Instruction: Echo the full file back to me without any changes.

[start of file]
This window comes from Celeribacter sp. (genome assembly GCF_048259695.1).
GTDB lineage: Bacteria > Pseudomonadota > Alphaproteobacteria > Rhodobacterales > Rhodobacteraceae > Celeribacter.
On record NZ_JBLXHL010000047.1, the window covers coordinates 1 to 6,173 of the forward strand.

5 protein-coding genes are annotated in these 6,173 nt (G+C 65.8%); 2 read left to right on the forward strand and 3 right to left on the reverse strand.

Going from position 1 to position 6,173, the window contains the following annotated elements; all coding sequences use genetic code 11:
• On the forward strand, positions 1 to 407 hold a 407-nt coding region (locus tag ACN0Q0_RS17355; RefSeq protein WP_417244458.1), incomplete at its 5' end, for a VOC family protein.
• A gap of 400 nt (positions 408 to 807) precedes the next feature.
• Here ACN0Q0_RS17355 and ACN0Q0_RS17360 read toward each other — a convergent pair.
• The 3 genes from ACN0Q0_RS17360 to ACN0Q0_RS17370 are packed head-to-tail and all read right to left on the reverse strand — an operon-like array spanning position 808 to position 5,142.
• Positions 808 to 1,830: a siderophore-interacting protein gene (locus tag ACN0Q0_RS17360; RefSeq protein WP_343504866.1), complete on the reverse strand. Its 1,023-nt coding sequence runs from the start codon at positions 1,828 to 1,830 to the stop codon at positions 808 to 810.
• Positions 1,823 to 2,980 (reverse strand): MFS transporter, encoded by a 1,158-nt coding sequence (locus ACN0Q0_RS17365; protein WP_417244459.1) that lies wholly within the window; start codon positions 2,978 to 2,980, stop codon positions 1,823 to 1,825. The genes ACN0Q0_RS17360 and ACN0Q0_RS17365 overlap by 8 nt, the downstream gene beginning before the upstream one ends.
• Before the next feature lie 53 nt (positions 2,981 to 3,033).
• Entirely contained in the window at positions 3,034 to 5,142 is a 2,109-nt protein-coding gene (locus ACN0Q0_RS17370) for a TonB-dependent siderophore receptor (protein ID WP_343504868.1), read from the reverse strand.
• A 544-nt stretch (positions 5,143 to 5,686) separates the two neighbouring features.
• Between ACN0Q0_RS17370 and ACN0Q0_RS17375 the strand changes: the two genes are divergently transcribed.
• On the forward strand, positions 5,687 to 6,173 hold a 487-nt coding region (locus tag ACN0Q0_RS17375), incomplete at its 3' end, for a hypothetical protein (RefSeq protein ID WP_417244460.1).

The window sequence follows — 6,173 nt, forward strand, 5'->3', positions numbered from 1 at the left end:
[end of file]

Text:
This window comes from Celeribacter sp. (genome assembly GCF_048259695.1).
GTDB lineage: Bacteria > Pseudomonadota > Alphaproteobacteria > Rhodobacterales > Rhodobacteraceae > Celeribacter.
On record NZ_JBLXHL010000047.1, the window covers coordinates 1 to 6,173 of the forward strand.

5 protein-coding genes are annotated in these 6,173 nt (G+C 65.8%); 2 read left to right on the forward strand and 3 right to left on the reverse strand.

Going from position 1 to position 6,173, the window contains the following annotated elements; all coding sequences use genetic code 11:
• On the forward strand, positions 1 to 407 hold a 407-nt coding region (locus tag ACN0Q0_RS17355; RefSeq protein WP_417244458.1), incomplete at its 5' end, for a VOC family protein.
• A gap of 400 nt (positions 408 to 807) precedes the next feature.
• Here ACN0Q0_RS17355 and ACN0Q0_RS17360 read toward each other — a convergent pair.
• The 3 genes from ACN0Q0_RS17360 to ACN0Q0_RS17370 are packed head-to-tail and all read right to left on the reverse strand — an operon-like array spanning position 808 to position 5,142.
• Positions 808 to 1,830: a siderophore-interacting protein gene (locus tag ACN0Q0_RS17360; RefSeq protein WP_343504866.1), complete on the reverse strand. Its 1,023-nt coding sequence runs from the start codon at positions 1,828 to 1,830 to the stop codon at positions 808 to 810.
• Positions 1,823 to 2,980 (reverse strand): MFS transporter, encoded by a 1,158-nt coding sequence (locus ACN0Q0_RS17365; protein WP_417244459.1) that lies wholly within the window; start codon positions 2,978 to 2,980, stop codon positions 1,823 to 1,825. The genes ACN0Q0_RS17360 and ACN0Q0_RS17365 overlap by 8 nt, the downstream gene beginning before the upstream one ends.
• Before the next feature lie 53 nt (positions 2,981 to 3,033).
• Entirely contained in the window at positions 3,034 to 5,142 is a 2,109-nt protein-coding gene (locus ACN0Q0_RS17370) for a TonB-dependent siderophore receptor (protein ID WP_343504868.1), read from the reverse strand.
• A 544-nt stretch (positions 5,143 to 5,686) separates the two neighbouring features.
• Between ACN0Q0_RS17370 and ACN0Q0_RS17375 the strand changes: the two genes are divergently transcribed.
• On the forward strand, positions 5,687 to 6,173 hold a 487-nt coding region (locus tag ACN0Q0_RS17375), incomplete at its 3' end, for a hypothetical protein (RefSeq protein ID WP_417244460.1).

The window sequence follows — 6,173 nt, forward strand, 5'->3', positions numbered from 1 at the left end: